In 1968, in the barren Ethiopian land of Hadar, Maurice Taieb, a Frenchman with his team of experts, struck gold in their discovery of a female hominid that was dubbed as our earliest human ancestor.
The find was named “Lucy” in reference to the famous Beatles song “Lucy in the Sky with Diamonds,” which was playing during a celebration of the archeological breakthrough.
Scientifically termed “Austrolopithecus afarensis” (the species name is derived from the “Afar” depression where Lucy was found), the discovery of “Lucy” brought about excitement to the world of anthropology and to the general public as well.
Believed to have existed over 3.2 million years ago, this specimen has relatively long arms similar to an ape’s, but with a pelvis, spine, leg bones and feet that were suitable for upright walking.
These traits brought about the theory that humans may have descended from this hominid.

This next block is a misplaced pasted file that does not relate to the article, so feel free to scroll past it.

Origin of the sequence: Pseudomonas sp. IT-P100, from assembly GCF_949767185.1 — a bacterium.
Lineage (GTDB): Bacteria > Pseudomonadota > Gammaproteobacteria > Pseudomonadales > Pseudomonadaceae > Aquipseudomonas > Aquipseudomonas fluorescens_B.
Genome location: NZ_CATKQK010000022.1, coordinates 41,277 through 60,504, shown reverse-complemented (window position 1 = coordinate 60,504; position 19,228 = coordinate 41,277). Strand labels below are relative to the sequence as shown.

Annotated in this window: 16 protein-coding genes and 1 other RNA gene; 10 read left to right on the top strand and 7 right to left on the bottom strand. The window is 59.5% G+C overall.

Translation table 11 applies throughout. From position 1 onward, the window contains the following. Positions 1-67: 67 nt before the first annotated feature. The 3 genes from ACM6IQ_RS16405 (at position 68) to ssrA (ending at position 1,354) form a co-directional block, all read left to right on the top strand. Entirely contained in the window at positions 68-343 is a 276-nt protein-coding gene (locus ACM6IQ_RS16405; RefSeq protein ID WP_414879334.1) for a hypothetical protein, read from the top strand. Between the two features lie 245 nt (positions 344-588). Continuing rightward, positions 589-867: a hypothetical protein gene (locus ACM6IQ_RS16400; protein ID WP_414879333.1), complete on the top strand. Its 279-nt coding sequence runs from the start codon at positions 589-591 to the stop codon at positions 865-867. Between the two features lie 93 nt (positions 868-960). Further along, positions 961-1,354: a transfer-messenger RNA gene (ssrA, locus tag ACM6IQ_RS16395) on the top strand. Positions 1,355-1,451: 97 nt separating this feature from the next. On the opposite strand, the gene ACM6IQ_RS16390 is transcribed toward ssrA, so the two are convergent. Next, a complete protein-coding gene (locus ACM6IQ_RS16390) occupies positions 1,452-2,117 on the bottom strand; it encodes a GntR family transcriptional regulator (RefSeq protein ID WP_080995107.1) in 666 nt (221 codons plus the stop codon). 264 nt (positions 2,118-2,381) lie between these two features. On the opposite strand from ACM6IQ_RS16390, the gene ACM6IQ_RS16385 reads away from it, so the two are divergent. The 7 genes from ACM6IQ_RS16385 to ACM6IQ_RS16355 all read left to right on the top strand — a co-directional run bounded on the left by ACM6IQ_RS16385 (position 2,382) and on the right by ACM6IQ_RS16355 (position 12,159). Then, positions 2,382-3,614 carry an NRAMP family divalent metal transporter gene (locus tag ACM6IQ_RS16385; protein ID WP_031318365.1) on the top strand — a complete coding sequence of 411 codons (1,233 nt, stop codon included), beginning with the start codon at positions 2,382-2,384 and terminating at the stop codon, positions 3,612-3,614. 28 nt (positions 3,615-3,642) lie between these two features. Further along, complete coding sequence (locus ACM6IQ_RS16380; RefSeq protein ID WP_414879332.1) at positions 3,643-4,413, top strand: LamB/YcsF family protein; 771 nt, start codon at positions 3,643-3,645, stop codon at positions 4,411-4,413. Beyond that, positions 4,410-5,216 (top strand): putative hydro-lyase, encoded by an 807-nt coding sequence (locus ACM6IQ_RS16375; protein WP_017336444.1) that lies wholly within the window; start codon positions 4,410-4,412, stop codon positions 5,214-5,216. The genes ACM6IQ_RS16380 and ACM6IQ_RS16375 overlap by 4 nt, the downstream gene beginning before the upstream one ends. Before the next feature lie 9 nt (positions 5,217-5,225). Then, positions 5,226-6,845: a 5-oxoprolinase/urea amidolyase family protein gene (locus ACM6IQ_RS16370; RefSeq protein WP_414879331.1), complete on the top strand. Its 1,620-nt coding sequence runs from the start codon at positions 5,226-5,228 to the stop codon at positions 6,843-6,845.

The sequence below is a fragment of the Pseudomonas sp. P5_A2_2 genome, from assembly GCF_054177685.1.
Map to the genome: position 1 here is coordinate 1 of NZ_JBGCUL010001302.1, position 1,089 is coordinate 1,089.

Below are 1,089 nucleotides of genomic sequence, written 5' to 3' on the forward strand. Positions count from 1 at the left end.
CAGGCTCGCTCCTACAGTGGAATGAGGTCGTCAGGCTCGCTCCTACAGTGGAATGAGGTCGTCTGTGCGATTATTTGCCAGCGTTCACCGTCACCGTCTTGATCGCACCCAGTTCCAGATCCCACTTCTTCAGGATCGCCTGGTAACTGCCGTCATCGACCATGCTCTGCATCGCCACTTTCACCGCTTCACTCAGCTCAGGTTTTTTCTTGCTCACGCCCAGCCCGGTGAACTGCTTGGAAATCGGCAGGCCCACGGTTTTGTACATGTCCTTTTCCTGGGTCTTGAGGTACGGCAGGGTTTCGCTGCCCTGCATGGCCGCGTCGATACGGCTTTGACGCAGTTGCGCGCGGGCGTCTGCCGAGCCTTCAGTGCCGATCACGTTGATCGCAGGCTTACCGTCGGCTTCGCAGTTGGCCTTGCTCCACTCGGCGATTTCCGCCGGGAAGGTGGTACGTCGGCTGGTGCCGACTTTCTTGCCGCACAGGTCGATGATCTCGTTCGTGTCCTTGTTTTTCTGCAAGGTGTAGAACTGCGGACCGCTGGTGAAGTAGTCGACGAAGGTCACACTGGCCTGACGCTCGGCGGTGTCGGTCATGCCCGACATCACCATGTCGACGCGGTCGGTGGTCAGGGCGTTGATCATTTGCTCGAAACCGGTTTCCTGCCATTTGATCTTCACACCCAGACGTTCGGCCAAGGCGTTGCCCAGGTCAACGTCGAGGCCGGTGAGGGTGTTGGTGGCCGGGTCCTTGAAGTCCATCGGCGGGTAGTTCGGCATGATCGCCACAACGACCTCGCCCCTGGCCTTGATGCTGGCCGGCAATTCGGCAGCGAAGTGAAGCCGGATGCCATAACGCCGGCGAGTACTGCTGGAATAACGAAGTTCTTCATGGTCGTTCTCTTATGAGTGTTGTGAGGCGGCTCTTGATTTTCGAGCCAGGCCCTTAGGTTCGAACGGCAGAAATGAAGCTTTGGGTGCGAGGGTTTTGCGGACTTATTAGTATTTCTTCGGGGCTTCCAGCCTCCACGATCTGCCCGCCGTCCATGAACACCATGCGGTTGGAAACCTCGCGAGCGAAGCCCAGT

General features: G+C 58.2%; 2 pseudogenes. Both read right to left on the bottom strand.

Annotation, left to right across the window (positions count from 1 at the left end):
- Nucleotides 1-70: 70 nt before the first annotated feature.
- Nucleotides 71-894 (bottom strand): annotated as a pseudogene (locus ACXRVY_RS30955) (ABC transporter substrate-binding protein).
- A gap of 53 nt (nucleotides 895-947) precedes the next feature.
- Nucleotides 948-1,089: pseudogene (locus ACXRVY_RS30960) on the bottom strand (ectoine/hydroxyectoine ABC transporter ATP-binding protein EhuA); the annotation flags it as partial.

Reconstruction of Lucy’s face using her skull as a base revealed interesting features. She had a sharp and pronounced forehead, wide and strong cheekbones, and a protruding jaw, very much like a midget female orangutan, but with finer features.
Although only 40% of Lucy’s bones were recovered, a substantial amount of information has been derived by scientists regarding Lucy’s life.
For one, we know that she was about 3½ feet tall. The presence of wisdom teeth and evidence of their use, as well as a fully developed skull, depicts Lucy as being an adult.
The fact that Lucy was female was further confirmed upon the discovery of the bones of males of her species.
Like the Beatles song, Lucy was a hit in the international press—the Anthropological Society’s toast and pride.
Lucy was certainly a big step toward proving man’s common ancestral ties with apes. She was hailed as Science’s “Eve,” but was she the elusive “missing link?”
More on that theory would be exposed in 1994, when “Ardi” was found. But that, of course, is another story entirely (to continue, click here).
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